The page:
Using data collected from more than 8,000 people over 42 years, researchers identified a high risk of increased body mass index (BMI) in one particular group of people who reported a larger than average exposure to formal (nurseries and preschools) and informal (playgroups) childcare.
They found that the participants who started childcare before they were three-years-old and who attended three-to-five days-a-week had a 0.509kg/m2 higher BMI aged 10 and 1.356kg/m2 higher BMI at 42, compared to those who first started childcare aged four and up and who only attended one or two days-a-week.
BMI is calculated using height and weight with a healthy score ranging between 18.5kg/m2 and 25kg/m2.
The study, carried out in partnership with University College London (UCL), the University of Cambridge and Johns Hopkins University, in the US, was led by Dr Silvia Costa of Loughborough University.
She said: “While this finding is important in and of itself, the real gap in the literature is that, after childhood, we know almost nothing about how exposure to childcare might be related to BMI trajectories in the long-term.
“The key finding of this research is that greater exposure to childcare, regardless of it being formal or informal, resulted in higher estimated BMI up until mid-adulthood, perhaps with intensity being more harmful than age at start of childcare attendance.
“Additionally, research has shown that a one-unit increase in young adulthood (18-30 years of age) BMI is related to an 8% increased risk of coronary heart disease.
“As such, the predicted differences in BMI seen the children who started childcare before three years of age and attended three-to-five days-a-week are of clinical significance.”
She also said the results are important for understanding how to use childcare as a positive platform for teaching youngsters about healthy behaviour.
“These results show that starting childcare at an earlier age and attending more frequently can affect BMI in later life and have an influence that persists from late-childhood to mid-adulthood.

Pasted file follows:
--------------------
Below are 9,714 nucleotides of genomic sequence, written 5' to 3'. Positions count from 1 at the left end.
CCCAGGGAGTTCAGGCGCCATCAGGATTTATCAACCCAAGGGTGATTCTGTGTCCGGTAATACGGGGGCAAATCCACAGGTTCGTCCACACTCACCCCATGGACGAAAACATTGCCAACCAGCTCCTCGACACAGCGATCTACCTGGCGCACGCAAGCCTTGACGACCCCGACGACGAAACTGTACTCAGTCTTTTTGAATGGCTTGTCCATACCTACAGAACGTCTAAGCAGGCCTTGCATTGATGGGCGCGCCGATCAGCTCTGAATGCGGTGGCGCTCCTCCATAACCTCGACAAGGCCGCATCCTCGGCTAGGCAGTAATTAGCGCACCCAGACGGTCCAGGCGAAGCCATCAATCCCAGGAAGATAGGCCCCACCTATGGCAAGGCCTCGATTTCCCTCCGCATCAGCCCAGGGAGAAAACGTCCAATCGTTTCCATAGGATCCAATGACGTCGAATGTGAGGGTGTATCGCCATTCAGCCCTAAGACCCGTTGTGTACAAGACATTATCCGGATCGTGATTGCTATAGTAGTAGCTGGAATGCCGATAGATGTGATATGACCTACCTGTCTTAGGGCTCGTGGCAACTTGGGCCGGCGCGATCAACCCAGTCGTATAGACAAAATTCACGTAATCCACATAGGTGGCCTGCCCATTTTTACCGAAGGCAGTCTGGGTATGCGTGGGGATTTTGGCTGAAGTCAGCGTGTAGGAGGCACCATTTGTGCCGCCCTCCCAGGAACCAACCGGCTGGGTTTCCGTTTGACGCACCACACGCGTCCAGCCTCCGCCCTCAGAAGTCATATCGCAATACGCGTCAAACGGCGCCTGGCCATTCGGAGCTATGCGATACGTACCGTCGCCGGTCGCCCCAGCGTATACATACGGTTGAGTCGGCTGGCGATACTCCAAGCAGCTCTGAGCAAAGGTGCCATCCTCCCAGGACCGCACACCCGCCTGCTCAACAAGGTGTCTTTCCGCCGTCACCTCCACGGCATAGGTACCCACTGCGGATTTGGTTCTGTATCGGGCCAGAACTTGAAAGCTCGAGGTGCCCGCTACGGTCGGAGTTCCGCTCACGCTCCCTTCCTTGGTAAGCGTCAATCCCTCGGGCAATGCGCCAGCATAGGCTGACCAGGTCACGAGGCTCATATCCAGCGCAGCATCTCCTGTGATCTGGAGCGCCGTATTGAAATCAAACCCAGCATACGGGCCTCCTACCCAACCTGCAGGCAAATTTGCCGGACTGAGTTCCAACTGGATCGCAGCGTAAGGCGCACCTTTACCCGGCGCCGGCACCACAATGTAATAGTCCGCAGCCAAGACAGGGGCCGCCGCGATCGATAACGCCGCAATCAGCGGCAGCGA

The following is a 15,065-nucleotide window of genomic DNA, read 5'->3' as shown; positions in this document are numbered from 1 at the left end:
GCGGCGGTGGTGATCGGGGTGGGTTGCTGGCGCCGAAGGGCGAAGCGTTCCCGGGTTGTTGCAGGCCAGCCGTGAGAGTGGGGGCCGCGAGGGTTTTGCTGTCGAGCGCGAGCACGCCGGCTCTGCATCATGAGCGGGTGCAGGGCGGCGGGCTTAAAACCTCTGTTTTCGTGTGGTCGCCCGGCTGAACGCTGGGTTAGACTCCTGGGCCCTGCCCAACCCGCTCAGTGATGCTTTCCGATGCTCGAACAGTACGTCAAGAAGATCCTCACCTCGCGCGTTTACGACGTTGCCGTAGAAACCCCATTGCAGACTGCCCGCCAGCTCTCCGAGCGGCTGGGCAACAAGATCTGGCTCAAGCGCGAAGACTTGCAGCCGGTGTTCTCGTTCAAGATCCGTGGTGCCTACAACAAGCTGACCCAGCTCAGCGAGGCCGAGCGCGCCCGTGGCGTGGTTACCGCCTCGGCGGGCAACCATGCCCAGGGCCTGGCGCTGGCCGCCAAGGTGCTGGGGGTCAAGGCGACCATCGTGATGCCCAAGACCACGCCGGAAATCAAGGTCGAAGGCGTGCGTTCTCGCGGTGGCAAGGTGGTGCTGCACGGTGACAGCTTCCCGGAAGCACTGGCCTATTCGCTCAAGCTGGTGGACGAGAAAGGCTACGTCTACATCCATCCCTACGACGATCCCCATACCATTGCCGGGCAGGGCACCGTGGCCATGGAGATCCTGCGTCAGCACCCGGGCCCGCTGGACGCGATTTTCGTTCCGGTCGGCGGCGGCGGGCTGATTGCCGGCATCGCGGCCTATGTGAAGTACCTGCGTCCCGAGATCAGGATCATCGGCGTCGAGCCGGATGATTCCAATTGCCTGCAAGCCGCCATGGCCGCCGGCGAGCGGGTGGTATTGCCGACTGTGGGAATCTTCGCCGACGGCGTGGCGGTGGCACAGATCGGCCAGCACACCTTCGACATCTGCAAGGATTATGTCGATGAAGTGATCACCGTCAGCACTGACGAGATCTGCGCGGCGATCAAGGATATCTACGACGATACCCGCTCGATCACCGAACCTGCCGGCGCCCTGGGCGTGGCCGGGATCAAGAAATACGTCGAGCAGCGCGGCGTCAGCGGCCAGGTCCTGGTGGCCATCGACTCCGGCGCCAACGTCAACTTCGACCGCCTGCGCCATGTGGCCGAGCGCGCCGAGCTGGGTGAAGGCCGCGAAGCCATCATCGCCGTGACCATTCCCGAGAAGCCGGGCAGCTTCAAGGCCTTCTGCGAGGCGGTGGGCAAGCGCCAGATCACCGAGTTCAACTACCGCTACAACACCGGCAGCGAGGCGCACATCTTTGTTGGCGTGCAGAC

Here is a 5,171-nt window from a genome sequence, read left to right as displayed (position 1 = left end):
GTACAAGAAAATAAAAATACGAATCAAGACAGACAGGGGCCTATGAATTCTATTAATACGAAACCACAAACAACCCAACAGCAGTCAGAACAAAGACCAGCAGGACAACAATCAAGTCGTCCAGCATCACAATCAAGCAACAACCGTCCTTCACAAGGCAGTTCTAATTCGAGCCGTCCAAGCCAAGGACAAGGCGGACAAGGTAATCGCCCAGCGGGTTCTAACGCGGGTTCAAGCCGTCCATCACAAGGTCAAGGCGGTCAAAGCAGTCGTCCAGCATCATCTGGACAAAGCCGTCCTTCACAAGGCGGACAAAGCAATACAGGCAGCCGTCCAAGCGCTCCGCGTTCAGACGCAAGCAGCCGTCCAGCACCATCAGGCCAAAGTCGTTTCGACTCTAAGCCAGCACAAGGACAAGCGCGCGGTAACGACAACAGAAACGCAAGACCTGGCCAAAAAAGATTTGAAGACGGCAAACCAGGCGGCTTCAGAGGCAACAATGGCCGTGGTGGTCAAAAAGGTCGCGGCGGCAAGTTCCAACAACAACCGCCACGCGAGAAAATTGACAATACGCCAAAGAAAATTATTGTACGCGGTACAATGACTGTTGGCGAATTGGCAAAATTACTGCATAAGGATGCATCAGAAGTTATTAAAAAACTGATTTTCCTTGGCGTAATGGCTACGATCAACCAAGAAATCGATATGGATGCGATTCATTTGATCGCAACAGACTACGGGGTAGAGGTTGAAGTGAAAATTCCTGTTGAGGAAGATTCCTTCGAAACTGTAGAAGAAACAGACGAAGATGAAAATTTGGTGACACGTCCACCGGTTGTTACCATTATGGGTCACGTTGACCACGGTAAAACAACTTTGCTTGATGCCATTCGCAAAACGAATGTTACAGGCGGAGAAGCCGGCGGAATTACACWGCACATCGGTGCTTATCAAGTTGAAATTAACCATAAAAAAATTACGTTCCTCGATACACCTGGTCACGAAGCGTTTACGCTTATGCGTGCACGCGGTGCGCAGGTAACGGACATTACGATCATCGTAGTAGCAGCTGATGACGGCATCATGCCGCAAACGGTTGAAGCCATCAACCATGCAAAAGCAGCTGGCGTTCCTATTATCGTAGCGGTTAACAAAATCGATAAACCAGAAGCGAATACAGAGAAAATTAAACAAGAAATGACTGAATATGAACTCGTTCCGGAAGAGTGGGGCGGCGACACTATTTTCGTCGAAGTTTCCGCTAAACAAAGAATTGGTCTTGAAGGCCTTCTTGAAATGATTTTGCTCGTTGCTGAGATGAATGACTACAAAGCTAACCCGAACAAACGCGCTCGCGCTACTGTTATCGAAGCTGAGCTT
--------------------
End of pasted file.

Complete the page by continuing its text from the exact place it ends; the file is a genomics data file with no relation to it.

“In today’s society, where most adults are working at least in part-time employment and parental leave tends to last for only one year or less, the use of childcare is both necessary and highly prevalent.
“As such, strategic research is urgently needed to understand what policies and practices regarding physical activity, sedentary behaviour, and diet exist and are implemented in these settings, and how these could be changed so that childcare plays a key role in the establishment of healthy behaviours and weight across the life course, instead of being associated with a more adverse BMI trajectory.”
The researchers used the 1970 British Cohort Study (BCS1970), which gave them access to data related to more than 17,000 people born during the same week in April, 50 years ago.
It asked about childcare attendance (no, yes), type (formal – preschool, creche, nursery; informal - playgroup), age at start, and intensity of attendance.
Data collection regarding BMI then took place at ages 10 (1980), 16 (1986), 26 (1996), 30 (2000), 34 (2004), and 42 (2012) years.
Dr Costa said: “The big plus of using BCS1970 is that it is a population representative sample with a large sample size, which allowed us to look at BMI from childhood to mid-adulthood.
“This, of course, is not possible in newer cohorts simply due to the timespan needed, so it gives us an indication of what might be happening in the very long run.
“Nevertheless, as childcare policies and practices have evolved since the 1970s, we now need further research using information from these newer cohorts to see if there is evidence of the same or different effects, after for example the introduction of national requirements for childminders and other childcare providers with the Children Act 1989.”
The paper, Associations of childcare type, age at start, and intensity with body mass index trajectories from 10 to 42 years of age in the 1970 British Cohort Study, has been published online in the journal, Pediatric Obesity.